Let me build on this theme by touching on three main issues I would like to address today: One, keeping markets open is good global citizenship; two, rules should reflect global realities, although a common vision of global reality is hard to forge; and three, good global citizenship needs inclusive systems.
On the first, adhering to trade rules is responsible global citizenship, but it does not happen automatically. A major part of the work of the institution I represent is monitoring — verifying that the trade measures taken by the 153 members of the WTO adhere to the rules that have been established and entered into by these same members. And of course settling disputes peacefully as and when they arise — as they inevitably do.
When the global economy grows, this monitoring work rarely reaches the public eye. However, in an uncertain global economic situation, this technical function makes headlines. To use banking jargon, the multilateral trading system is undergoing a “stress test”. It has held up to date with new trade-restrictive measures introduced last year covering around 0.9% of world imports — lower than for the previous year. The WTO has proved its worth as an insurance policy against protectionism.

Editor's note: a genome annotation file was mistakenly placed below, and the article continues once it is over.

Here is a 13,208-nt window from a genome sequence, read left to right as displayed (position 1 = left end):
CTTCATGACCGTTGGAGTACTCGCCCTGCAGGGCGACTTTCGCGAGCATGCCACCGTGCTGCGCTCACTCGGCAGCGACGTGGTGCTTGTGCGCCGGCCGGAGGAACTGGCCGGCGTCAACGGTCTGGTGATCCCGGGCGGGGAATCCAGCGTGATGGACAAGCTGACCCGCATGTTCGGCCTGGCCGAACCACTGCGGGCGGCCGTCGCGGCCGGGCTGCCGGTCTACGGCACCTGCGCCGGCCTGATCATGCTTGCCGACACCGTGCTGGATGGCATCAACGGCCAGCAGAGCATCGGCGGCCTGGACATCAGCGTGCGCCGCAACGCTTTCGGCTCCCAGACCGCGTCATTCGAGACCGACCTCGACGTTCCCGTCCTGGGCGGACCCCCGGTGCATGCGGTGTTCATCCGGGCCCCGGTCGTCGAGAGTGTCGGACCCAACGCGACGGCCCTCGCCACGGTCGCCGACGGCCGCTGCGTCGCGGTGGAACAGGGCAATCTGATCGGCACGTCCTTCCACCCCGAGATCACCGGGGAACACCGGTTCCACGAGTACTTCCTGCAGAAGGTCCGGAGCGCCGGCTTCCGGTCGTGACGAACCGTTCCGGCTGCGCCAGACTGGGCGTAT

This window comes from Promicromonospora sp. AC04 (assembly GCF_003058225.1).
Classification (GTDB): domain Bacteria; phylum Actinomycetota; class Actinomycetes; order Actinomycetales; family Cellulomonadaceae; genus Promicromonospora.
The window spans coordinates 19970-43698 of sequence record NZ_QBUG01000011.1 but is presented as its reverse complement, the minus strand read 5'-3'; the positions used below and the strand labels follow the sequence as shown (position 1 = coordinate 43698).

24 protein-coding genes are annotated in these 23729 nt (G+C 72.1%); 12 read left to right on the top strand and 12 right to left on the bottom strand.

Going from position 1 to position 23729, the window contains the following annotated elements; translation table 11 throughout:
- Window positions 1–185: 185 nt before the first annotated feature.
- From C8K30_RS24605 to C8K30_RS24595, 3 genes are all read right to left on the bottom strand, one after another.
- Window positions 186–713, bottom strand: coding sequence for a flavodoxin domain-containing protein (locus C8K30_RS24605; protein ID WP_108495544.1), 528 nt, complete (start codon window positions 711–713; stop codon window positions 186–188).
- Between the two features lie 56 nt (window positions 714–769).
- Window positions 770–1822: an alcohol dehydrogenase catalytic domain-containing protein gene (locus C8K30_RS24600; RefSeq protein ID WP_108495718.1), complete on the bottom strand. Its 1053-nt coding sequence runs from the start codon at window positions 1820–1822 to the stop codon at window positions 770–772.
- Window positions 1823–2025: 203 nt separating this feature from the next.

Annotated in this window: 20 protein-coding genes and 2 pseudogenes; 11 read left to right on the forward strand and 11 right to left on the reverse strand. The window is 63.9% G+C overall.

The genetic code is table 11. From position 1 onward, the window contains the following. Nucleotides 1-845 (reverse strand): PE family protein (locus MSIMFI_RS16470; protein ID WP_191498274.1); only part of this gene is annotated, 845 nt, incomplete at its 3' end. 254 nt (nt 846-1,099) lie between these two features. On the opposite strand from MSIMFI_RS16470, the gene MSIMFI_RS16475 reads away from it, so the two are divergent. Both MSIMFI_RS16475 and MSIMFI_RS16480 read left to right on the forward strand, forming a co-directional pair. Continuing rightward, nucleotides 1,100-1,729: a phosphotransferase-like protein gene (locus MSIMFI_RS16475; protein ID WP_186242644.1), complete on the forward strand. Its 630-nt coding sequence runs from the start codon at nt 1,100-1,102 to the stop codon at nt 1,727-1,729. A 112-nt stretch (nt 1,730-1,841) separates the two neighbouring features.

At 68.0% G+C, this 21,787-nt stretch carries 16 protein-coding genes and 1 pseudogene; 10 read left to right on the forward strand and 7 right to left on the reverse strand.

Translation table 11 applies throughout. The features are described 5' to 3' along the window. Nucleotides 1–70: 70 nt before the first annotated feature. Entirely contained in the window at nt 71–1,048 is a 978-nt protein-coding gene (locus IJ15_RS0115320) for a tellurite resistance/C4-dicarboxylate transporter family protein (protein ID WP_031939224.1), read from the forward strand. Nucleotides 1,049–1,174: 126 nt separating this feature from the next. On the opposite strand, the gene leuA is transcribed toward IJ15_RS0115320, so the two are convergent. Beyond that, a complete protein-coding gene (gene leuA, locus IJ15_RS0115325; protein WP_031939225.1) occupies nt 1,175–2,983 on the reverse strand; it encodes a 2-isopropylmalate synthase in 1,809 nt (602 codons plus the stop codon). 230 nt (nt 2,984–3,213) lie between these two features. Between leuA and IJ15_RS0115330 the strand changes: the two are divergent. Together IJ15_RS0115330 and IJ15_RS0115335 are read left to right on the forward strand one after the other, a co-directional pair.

But the tensions in the system are there. And another stress test is in view for this year. New economic outlooks for 2012 suggest global economic activity is slowing, economic performance is uneven, debt levels are rising and there is still significant financial volatility in the system. Unemployment persists at high levels in many OECD countries, and economic confidence is shaky, particularly in Europe.
Unilateral actions to shield domestic industries, although appealing from a narrow short-term perspective, will not solve global problems; on the contrary, they may make things worse by triggering a spiral of tit-for-tat reactions in which every country will lose. Such developments threaten adding to the downside risks to the global economy and wiping out any short-term gains from protectionist measures.